CHAPTER 4: Dulcimers in the British Isles since 1800 > 'British' dulcimers 1800-1945

An unsolved riddle

One unsolved riddle comes from the notes of Dr. Tobias Norlind, and consists of an illustration with the heading in English, "Dulcimers"; but next to it are prices in German.

Dr. Norlind left no note as to where he had found the advert, neither can the staff of the Stockholm music museum, of which he was director, be of any help.

It seems clear that a German maker or supplier of musical instruments was addressing a market interested in the English instruments - no question here of selling a Hackbrett, neither in name nor in characteristics.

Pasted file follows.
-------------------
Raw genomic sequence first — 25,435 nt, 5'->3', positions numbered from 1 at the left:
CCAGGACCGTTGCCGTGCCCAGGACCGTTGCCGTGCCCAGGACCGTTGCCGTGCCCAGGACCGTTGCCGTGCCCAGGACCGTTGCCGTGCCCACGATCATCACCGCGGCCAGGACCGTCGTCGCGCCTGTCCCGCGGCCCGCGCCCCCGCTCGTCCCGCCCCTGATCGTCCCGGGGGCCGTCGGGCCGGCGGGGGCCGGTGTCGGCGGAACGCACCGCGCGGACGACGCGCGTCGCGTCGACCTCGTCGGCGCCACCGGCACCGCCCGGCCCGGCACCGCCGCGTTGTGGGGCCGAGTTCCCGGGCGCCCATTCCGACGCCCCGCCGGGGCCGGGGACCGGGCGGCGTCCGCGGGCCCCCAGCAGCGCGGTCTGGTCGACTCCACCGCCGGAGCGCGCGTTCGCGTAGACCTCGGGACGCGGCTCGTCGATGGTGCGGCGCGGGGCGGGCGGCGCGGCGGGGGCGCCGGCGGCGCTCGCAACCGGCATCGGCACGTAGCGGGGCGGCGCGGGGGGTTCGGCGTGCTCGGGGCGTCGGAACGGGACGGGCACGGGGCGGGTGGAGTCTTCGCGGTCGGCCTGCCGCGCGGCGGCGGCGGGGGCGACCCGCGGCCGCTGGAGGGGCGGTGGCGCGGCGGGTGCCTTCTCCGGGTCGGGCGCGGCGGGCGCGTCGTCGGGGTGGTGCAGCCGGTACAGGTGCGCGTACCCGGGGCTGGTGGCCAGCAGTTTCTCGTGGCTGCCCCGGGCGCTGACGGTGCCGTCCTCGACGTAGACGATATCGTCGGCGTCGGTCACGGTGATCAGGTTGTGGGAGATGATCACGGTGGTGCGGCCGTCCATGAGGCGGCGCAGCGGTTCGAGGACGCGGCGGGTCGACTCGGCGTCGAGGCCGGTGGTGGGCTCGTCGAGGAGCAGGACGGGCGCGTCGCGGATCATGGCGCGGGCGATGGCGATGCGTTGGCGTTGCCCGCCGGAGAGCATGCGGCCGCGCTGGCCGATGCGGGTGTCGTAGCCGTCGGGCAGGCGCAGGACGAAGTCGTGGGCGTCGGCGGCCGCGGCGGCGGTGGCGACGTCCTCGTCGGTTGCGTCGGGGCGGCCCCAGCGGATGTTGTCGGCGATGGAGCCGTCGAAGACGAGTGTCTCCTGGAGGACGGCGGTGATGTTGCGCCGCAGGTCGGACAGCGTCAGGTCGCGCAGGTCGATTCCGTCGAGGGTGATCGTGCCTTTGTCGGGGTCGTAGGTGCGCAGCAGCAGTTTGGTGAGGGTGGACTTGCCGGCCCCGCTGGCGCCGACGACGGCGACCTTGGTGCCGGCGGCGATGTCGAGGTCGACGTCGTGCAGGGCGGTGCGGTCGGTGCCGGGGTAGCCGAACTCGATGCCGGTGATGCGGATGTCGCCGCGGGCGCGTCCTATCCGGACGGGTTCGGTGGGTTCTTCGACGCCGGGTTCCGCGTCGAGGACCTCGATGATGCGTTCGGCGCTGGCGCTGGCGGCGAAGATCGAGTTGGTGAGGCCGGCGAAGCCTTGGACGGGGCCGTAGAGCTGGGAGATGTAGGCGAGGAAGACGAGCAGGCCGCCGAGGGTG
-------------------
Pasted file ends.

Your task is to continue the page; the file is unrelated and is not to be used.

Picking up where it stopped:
Several authors specifically recommended the beginner to buy an English instrument, which can only mean that there were alternatives, of course: this is confirmed by John Rea's and Leslie Evans' references to German dulcimers: 1, 2, 3

But is this a German instrument-maker undercutting the English production for the home market, or a German music-seller importing English dulcimers to sell in parts of Germany where the Hackbrett was unknown.